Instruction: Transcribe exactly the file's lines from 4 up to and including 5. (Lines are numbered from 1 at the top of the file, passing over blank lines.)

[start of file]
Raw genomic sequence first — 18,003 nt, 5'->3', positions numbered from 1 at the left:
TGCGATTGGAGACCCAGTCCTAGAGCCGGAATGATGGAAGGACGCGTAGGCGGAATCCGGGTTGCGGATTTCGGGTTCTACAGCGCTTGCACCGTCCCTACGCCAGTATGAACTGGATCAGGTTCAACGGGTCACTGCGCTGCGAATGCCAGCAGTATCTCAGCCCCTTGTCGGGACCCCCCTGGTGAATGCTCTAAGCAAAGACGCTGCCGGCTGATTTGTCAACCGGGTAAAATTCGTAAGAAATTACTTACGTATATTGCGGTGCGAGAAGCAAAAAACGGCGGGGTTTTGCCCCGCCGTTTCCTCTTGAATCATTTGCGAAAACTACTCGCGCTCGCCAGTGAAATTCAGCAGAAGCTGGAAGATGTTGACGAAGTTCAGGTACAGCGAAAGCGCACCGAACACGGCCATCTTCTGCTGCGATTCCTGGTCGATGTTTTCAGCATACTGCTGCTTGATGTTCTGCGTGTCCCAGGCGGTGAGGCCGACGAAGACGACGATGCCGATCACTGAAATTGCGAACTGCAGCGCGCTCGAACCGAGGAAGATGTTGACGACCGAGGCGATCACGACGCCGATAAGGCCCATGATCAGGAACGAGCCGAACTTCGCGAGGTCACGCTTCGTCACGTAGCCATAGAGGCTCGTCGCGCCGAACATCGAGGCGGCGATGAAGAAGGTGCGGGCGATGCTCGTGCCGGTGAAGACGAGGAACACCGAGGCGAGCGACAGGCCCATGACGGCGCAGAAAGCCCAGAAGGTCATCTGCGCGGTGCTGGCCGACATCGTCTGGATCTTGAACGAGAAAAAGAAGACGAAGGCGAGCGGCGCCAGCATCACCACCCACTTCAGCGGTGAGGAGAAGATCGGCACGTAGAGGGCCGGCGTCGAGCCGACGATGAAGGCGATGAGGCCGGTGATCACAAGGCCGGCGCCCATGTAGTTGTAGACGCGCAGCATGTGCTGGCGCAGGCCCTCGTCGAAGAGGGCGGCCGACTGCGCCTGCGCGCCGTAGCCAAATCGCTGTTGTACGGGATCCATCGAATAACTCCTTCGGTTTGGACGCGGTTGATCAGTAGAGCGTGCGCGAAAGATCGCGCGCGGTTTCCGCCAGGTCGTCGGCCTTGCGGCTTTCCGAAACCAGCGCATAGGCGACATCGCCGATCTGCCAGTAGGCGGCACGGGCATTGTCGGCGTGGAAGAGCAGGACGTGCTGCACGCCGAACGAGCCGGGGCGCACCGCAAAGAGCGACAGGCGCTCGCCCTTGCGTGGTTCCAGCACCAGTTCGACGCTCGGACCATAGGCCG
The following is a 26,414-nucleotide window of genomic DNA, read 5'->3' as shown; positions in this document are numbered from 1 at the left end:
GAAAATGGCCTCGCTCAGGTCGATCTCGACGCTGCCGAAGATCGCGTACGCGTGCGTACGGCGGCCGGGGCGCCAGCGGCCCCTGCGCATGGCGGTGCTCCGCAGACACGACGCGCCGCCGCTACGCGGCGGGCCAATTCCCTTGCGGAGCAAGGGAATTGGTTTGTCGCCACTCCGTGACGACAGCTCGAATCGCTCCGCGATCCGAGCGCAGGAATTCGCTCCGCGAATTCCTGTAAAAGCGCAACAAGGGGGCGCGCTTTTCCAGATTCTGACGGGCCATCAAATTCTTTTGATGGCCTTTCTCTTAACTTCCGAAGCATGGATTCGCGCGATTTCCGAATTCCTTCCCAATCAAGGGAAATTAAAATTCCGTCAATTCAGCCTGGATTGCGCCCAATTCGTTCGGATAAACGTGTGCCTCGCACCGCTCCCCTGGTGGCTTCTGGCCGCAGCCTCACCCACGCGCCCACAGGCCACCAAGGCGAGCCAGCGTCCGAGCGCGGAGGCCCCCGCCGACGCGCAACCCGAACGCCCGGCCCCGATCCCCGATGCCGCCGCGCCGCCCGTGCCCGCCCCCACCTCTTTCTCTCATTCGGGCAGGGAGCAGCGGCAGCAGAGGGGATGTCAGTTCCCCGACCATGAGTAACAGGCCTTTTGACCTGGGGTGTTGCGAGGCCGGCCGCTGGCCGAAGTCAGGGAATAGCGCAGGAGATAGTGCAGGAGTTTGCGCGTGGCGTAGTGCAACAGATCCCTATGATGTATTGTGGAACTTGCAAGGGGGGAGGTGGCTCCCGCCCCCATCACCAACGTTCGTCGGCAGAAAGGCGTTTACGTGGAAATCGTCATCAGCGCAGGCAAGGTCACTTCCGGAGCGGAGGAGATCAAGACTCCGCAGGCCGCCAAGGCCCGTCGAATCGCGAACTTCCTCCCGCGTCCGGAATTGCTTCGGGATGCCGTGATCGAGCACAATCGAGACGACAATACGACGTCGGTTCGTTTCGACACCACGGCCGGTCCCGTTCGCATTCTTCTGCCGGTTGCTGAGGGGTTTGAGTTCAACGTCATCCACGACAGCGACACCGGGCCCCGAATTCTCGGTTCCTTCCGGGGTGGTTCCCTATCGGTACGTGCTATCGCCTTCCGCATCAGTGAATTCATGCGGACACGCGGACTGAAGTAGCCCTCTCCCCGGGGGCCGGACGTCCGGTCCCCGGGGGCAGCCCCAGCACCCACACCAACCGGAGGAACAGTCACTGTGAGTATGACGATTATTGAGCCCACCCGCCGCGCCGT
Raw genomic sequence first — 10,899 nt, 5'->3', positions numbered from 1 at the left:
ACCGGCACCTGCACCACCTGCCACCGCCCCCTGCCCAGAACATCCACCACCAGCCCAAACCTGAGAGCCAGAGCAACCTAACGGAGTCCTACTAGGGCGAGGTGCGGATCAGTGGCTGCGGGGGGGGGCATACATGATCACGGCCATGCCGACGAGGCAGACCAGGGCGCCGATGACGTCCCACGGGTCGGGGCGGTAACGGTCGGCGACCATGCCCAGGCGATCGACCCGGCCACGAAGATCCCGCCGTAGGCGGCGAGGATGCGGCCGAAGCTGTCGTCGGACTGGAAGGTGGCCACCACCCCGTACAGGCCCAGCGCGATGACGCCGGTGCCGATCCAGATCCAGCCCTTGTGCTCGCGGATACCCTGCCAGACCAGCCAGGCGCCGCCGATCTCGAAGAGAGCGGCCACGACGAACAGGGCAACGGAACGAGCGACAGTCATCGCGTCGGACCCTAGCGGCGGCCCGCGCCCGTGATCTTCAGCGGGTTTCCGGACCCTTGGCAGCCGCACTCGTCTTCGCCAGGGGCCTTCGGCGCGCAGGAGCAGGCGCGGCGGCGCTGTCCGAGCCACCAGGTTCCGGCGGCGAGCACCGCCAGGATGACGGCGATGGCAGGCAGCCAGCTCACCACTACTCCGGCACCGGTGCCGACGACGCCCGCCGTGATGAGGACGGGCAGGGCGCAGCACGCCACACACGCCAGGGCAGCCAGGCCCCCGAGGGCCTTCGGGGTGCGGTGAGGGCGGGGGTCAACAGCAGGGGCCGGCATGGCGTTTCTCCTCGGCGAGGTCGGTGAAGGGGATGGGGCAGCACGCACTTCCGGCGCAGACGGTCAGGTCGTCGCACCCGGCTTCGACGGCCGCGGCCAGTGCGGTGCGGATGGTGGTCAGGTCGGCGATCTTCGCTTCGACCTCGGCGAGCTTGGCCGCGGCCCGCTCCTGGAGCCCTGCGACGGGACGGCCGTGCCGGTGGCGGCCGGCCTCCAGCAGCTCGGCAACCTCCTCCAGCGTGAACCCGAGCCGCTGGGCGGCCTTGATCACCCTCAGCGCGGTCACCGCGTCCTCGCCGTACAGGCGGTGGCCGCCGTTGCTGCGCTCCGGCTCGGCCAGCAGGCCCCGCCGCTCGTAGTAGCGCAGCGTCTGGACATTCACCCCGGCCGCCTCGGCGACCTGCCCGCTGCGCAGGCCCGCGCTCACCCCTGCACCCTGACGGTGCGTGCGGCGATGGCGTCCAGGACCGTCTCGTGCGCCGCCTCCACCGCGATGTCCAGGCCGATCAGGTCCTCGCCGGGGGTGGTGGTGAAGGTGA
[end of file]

GAAAATGGCCTCGCTCAGGTCGATCTCGACGCTGCCGAAGATCGCGTACGCGTGCGTACGGCGGCCGGGGCGCCAGCGGCCCCTGCGCATGGCGGTGCTCCGCAGACACGACGCGCCGCCGCTACGCGGCGGGCCAATTCCCTTGCGGAGCAAGGGAATTGGTTTGTCGCCACTCCGTGACGACAGCTCGAATCGCTCCGCGATCCGAGCGCAGGAATTCGCTCCGCGAATTCCTGTAAAAGCGCAACAAGGGGGCGCGCTTTTCCAGATTCTGACGGGCCATCAAATTCTTTTGATGGCCTTTCTCTTAACTTCCGAAGCATGGATTCGCGCGATTTCCGAATTCCTTCCCAATCAAGGGAAATTAAAATTCCGTCAATTCAGCCTGGATTGCGCCCAATTCGTTCGGATAAACGTGTGCCTCGCACCGCTCCCCTGGTGGCTTCTGGCCGCAGCCTCACCCACGCGCCCACAGGCCACCAAGGCGAGCCAGCGTCCGAGCGCGGAGGCCCCCGCCGACGCGCAACCCGAACGCCCGGCCCCGATCCCCGATGCCGCCGCGCCGCCCGTGCCCGCCCCCACCTCTTTCTCTCATTCGGGCAGGGAGCAGCGGCAGCAGAGGGGATGTCAGTTCCCCGACCATGAGTAACAGGCCTTTTGACCTGGGGTGTTGCGAGGCCGGCCGCTGGCCGAAGTCAGGGAATAGCGCAGGAGATAGTGCAGGAGTTTGCGCGTGGCGTAGTGCAACAGATCCCTATGATGTATTGTGGAACTTGCAAGGGGGGAGGTGGCTCCCGCCCCCATCACCAACGTTCGTCGGCAGAAAGGCGTTTACGTGGAAATCGTCATCAGCGCAGGCAAGGTCACTTCCGGAGCGGAGGAGATCAAGACTCCGCAGGCCGCCAAGGCCCGTCGAATCGCGAACTTCCTCCCGCGTCCGGAATTGCTTCGGGATGCCGTGATCGAGCACAATCGAGACGACAATACGACGTCGGTTCGTTTCGACACCACGGCCGGTCCCGTTCGCATTCTTCTGCCGGTTGCTGAGGGGTTTGAGTTCAACGTCATCCACGACAGCGACACCGGGCCCCGAATTCTCGGTTCCTTCCGGGGTGGTTCCCTATCGGTACGTGCTATCGCCTTCCGCATCAGTGAATTCATGCGGACACGCGGACTGAAGTAGCCCTCTCCCCGGGGGCCGGACGTCCGGTCCCCGGGGGCAGCCCCAGCACCCACACCAACCGGAGGAACAGTCACTGTGAGTATGACGATTATTGAGCCCACCCGCCGCGCCGT
Raw genomic sequence first — 10,899 nt, 5'->3', positions numbered from 1 at the left: